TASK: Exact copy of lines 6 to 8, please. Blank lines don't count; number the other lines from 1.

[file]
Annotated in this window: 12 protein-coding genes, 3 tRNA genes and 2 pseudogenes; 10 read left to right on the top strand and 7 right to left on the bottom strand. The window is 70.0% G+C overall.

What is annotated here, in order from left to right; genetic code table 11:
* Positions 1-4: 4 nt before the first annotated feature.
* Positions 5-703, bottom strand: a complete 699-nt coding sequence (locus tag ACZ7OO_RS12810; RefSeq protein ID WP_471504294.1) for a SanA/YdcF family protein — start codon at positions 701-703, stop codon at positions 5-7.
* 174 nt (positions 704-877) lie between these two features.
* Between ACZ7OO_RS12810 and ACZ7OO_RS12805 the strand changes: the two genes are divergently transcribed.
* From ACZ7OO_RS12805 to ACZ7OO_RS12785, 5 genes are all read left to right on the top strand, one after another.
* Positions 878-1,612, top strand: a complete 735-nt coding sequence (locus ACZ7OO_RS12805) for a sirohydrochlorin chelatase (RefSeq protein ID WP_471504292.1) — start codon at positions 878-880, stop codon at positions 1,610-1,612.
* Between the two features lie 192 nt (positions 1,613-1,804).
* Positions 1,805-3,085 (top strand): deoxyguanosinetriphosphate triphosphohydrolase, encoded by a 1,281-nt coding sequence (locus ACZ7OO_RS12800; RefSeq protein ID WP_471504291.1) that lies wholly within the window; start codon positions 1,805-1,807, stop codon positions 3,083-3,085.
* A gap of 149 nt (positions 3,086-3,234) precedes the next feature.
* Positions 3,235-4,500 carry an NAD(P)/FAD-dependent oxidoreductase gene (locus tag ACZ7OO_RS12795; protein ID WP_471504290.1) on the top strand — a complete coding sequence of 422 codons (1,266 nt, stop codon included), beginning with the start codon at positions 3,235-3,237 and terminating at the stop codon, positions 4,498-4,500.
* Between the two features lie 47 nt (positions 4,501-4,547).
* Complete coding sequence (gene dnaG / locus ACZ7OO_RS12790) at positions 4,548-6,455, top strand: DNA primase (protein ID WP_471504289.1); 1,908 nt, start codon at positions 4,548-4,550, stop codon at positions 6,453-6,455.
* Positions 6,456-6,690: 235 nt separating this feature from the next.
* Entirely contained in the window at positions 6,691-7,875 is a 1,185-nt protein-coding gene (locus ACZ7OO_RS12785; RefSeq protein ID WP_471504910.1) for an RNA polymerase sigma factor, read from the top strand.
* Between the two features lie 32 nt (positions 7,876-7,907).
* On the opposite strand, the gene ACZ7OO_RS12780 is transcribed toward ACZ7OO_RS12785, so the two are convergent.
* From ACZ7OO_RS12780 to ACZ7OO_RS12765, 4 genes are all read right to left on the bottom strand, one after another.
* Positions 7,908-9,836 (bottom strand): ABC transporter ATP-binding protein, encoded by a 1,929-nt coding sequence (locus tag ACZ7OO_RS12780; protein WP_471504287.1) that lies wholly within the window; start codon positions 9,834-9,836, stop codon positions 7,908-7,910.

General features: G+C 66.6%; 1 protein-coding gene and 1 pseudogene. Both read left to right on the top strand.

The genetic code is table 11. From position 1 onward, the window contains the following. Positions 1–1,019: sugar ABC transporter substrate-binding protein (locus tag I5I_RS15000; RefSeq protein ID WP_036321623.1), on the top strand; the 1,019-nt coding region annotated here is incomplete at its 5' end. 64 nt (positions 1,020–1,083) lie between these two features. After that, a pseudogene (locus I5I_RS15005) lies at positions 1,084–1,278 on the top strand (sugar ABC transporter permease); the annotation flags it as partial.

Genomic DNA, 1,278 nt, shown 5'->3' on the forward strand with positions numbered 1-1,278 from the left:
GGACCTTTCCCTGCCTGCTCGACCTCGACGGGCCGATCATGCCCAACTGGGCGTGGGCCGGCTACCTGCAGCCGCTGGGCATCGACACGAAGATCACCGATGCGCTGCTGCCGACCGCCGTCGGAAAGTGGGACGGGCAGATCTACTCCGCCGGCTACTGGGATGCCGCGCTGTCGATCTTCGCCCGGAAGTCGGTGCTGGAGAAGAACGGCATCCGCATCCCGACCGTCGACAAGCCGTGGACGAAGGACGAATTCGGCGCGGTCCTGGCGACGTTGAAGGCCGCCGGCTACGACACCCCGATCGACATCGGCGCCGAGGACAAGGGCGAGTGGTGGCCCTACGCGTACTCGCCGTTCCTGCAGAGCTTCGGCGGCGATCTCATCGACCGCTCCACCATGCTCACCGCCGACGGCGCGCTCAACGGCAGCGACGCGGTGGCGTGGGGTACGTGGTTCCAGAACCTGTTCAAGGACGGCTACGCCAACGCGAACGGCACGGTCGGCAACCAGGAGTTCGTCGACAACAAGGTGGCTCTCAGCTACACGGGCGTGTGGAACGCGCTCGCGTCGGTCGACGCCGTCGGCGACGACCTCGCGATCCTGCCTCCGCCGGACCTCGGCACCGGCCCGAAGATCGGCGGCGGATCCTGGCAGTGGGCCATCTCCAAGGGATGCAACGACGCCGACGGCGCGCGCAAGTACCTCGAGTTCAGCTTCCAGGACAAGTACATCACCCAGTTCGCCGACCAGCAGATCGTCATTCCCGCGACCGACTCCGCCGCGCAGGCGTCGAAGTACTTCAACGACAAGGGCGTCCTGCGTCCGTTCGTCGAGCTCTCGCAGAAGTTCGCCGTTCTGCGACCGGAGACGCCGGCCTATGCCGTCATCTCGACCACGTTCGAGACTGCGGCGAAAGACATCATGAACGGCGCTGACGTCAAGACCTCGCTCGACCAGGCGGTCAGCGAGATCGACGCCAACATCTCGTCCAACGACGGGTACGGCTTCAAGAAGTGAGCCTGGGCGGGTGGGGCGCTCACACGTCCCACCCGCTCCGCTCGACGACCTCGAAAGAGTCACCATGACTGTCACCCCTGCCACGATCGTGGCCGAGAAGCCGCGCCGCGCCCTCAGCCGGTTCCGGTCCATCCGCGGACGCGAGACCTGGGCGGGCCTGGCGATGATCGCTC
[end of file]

* Between ACZ7OO_RS12810 and ACZ7OO_RS12805 the strand changes: the two genes are divergently transcribed.
* From ACZ7OO_RS12805 to ACZ7OO_RS12785, 5 genes are all read left to right on the top strand, one after another.
* Positions 878-1,612, top strand: a complete 735-nt coding sequence (locus ACZ7OO_RS12805) for a sirohydrochlorin chelatase (RefSeq protein ID WP_471504292.1) — start codon at positions 878-880, stop codon at positions 1,610-1,612.